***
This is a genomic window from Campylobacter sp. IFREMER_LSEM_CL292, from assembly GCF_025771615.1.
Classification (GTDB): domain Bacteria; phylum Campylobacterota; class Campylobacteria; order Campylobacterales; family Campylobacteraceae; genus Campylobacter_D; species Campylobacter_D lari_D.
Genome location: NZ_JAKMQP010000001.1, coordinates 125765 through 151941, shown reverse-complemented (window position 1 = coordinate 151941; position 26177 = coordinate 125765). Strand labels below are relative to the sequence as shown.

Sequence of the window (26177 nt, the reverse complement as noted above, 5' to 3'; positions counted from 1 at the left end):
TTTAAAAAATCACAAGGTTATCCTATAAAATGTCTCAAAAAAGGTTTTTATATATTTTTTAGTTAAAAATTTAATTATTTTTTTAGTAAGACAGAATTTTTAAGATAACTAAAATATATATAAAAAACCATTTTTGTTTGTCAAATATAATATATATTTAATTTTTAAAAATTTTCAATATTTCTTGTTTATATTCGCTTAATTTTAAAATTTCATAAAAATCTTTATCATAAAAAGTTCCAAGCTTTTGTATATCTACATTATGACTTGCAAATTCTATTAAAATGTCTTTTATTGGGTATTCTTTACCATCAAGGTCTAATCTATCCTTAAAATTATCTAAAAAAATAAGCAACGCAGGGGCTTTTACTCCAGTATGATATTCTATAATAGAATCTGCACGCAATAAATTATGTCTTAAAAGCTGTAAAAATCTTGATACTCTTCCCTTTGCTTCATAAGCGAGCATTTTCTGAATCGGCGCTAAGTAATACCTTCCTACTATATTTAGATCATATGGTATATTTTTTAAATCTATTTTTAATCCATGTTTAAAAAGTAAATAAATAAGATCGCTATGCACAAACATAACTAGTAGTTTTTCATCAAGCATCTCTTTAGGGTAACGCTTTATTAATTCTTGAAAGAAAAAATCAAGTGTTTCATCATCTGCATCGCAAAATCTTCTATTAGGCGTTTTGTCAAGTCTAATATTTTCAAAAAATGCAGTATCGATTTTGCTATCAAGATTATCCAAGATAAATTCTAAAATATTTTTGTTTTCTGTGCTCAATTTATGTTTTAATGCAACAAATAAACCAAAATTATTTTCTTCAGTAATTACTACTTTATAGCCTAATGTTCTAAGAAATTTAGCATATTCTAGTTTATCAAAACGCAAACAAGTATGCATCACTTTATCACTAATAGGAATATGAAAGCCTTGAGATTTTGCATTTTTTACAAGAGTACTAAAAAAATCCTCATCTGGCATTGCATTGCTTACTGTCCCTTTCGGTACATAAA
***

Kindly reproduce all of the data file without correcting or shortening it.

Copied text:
This is a genomic window from Campylobacter sp. IFREMER_LSEM_CL292, from assembly GCF_025771615.1.
Classification (GTDB): domain Bacteria; phylum Campylobacterota; class Campylobacteria; order Campylobacterales; family Campylobacteraceae; genus Campylobacter_D; species Campylobacter_D lari_D.
Genome location: NZ_JAKMQP010000001.1, coordinates 125765 through 151941, shown reverse-complemented (window position 1 = coordinate 151941; position 26177 = coordinate 125765). Strand labels below are relative to the sequence as shown.

Sequence of the window (26177 nt, the reverse complement as noted above, 5' to 3'; positions counted from 1 at the left end):
TTTAAAAAATCACAAGGTTATCCTATAAAATGTCTCAAAAAAGGTTTTTATATATTTTTTAGTTAAAAATTTAATTATTTTTTTAGTAAGACAGAATTTTTAAGATAACTAAAATATATATAAAAAACCATTTTTGTTTGTCAAATATAATATATATTTAATTTTTAAAAATTTTCAATATTTCTTGTTTATATTCGCTTAATTTTAAAATTTCATAAAAATCTTTATCATAAAAAGTTCCAAGCTTTTGTATATCTACATTATGACTTGCAAATTCTATTAAAATGTCTTTTATTGGGTATTCTTTACCATCAAGGTCTAATCTATCCTTAAAATTATCTAAAAAAATAAGCAACGCAGGGGCTTTTACTCCAGTATGATATTCTATAATAGAATCTGCACGCAATAAATTATGTCTTAAAAGCTGTAAAAATCTTGATACTCTTCCCTTTGCTTCATAAGCGAGCATTTTCTGAATCGGCGCTAAGTAATACCTTCCTACTATATTTAGATCATATGGTATATTTTTTAAATCTATTTTTAATCCATGTTTAAAAAGTAAATAAATAAGATCGCTATGCACAAACATAACTAGTAGTTTTTCATCAAGCATCTCTTTAGGGTAACGCTTTATTAATTCTTGAAAGAAAAAATCAAGTGTTTCATCATCTGCATCGCAAAATCTTCTATTAGGCGTTTTGTCAAGTCTAATATTTTCAAAAAATGCAGTATCGATTTTGCTATCAAGATTATCCAAGATAAATTCTAAAATATTTTTGTTTTCTGTGCTCAATTTATGTTTTAATGCAACAAATAAACCAAAATTATTTTCTTCAGTAATTACTACTTTATAGCCTAATGTTCTAAGAAATTTAGCATATTCTAGTTTATCAAAACGCAAACAAGTATGCATCACTTTATCACTAATAGGAATATGAAAGCCTTGAGATTTTGCATTTTTTACAAGAGTACTAAAAAAATCCTCATCTGGCATTGCATTGCTTACTGTCCCTTTCGGTACATAAA